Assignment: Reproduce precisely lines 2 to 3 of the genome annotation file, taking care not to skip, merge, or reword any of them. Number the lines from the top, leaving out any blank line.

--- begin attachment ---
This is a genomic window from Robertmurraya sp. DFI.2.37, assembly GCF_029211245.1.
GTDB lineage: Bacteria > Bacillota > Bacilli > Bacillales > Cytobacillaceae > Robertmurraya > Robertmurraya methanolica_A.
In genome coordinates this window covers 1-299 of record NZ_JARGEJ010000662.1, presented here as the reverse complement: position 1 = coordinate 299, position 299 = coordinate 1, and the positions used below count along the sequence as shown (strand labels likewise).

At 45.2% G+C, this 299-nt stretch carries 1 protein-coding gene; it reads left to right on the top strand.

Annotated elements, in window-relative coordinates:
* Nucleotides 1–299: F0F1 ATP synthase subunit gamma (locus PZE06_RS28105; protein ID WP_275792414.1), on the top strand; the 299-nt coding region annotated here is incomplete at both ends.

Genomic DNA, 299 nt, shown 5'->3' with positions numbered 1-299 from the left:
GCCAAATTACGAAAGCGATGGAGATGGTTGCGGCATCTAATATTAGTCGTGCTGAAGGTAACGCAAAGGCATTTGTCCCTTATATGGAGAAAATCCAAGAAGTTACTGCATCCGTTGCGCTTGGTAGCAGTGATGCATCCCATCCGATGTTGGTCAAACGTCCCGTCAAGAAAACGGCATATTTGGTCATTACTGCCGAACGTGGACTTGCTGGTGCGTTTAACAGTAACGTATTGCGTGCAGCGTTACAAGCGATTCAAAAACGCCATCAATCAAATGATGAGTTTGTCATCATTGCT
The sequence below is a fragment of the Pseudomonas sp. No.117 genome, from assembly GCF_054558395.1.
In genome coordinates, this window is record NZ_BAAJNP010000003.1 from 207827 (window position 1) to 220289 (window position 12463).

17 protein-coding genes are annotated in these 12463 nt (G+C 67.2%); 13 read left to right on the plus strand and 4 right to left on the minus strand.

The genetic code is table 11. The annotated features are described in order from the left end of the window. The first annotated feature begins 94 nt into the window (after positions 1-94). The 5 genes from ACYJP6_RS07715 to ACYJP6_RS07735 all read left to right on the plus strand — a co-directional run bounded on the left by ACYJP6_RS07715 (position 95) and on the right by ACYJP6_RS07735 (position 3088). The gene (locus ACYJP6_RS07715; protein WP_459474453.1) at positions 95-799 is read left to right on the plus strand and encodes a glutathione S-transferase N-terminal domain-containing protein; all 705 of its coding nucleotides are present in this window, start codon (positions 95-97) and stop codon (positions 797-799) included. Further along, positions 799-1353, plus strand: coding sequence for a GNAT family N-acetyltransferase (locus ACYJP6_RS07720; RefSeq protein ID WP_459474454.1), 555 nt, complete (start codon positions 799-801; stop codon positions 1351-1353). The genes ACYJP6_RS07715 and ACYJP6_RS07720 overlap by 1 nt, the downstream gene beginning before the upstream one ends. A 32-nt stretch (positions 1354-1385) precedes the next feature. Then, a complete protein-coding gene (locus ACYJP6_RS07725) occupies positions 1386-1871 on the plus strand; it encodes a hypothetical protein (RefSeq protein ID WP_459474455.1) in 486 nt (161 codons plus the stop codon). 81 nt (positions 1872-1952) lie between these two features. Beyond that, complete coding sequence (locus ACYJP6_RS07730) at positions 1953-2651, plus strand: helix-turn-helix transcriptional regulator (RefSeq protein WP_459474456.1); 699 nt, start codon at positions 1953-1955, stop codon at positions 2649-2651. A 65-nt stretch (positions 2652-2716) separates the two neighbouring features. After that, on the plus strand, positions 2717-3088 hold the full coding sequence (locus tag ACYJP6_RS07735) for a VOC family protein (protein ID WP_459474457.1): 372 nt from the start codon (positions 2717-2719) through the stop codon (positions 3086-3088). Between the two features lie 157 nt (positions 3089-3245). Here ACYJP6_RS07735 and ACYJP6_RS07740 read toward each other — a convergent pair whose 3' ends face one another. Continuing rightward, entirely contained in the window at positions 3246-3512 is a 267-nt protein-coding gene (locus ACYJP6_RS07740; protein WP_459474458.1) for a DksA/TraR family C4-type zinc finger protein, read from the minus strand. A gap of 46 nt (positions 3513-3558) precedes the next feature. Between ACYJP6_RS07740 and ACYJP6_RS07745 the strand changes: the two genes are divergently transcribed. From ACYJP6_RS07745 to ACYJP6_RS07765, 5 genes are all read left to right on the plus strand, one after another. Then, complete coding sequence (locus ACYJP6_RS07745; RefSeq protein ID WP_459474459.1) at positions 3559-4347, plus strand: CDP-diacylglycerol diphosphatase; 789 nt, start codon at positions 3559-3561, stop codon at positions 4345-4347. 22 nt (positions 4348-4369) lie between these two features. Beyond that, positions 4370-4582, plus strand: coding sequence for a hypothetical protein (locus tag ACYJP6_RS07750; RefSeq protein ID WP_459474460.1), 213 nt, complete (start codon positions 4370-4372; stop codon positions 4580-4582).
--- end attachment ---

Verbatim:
GTDB lineage: Bacteria > Bacillota > Bacilli > Bacillales > Cytobacillaceae > Robertmurraya > Robertmurraya methanolica_A.
In genome coordinates this window covers 1-299 of record NZ_JARGEJ010000662.1, presented here as the reverse complement: position 1 = coordinate 299, position 299 = coordinate 1, and the positions used below count along the sequence as shown (strand labels likewise).